In any event, Senator Craig would seem to have little reason to complain about unfair or retroactive application of the Senate ethics process. Is it really so surprising that soliciting sex in a public restroom might be considered the sort of thing that could bring the Senate into disrepute?

Compare Senator Craig’s case to that of Representative Bob Filner, who is currently being investigated by the House Ethics Committee. Like Senator Craig, Representative Filner was at the airport, but rather than looking for love, Representative Filner was just looking for his luggage. When it failed to show up, Representative Filner apparently got upset, and allegedly pushed an airport employee and attempted to enter a restricted baggage area. The fact that this conduct had nothing to do with his official duties and was, at worst, a misdemeanor has not prevented the House Ethics Committee from opening an investigation of Representative Filner.

Perhaps Roll Call believes that sodomy in an airport bathroom is less reprehensible than throwing a temper tantrum over lost luggage. Fair enough. But it should recognize that this is a subjective and value-laden judgment on its part, not a distinction of a legal or constitutional dimension.

If Roll Call is truly concerned about unfair and ex post facto applications of the congressional ethics rules, it should study the House Ethics Committee’s report on the Mark Foley matter. As I will explain in a later post, this report applied standards to members and staff that could not possibly have been envisioned at the time that the alleged conduct took place. Yet this report was widely condemned, not for being too harsh, but for being too lenient.

Finally, I would note that Roll Call’s reference to Senator Stevens is simply a red herring. There are many potential ethics investigations that the House and Senate Ethics Committee have deferred on the theory (some might call it a pretext) that such investigations could interfere with criminal investigations being conducted by the Department of Justice. Whether this is a valid theory, as applied to Senator Stevens or anyone else, has nothing to do with whether there should be an investigation of Senator Craig. The Senate Ethics Committee has, or can easily acquire, the resources to investigate both Senators Craig and Stevens, should it so choose.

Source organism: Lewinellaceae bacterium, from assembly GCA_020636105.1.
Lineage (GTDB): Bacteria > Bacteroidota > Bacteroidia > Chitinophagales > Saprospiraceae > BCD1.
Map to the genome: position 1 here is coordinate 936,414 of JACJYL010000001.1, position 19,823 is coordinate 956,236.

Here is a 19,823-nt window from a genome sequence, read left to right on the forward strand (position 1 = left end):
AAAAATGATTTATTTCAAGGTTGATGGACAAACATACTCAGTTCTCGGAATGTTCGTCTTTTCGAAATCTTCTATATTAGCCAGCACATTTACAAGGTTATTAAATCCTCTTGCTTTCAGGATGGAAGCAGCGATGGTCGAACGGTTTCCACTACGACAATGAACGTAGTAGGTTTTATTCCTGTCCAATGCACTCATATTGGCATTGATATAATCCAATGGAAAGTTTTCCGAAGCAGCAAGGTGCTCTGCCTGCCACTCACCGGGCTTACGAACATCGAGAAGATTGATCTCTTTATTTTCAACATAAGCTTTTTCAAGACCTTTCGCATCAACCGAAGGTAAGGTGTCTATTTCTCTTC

2 Comments

  1. Tricia says:

    I agree that Roll Call’s judgment is subjective and value-laden, but I feel I must point out that the alleged crimes being compared are mere *solicitation* of sodomy in an airport bathroom versus an *assault* in the midst of a temper tantrum over lost luggage.

  2. Jason says:

    Technically, the crimes being compared are assault versus disorderly conduct. That is what Craig pled to. Despite the impression left by the media coverage, he did not admit to soliciting sodomy and wasn’t charged with it. Nor did he admit to the “interference with privacy” charge. I don’t think a nexus to official Senate duties is necessary, but even if it were, failure to inform the Senate is a pretty good one that I hadn’t considered before. Of course, the big question for me is whether the people beating the drums to get Craig to resign or be expelled felt the same way about Rep. Barny Frank’s boyfriend running a house of prostitution out of Frank’s apartment or Gerry Studds’ defiantly unrepentant relationship with a 17 y/o House Page. If so, then okay. But if not, then why not? Party affiliation perhaps?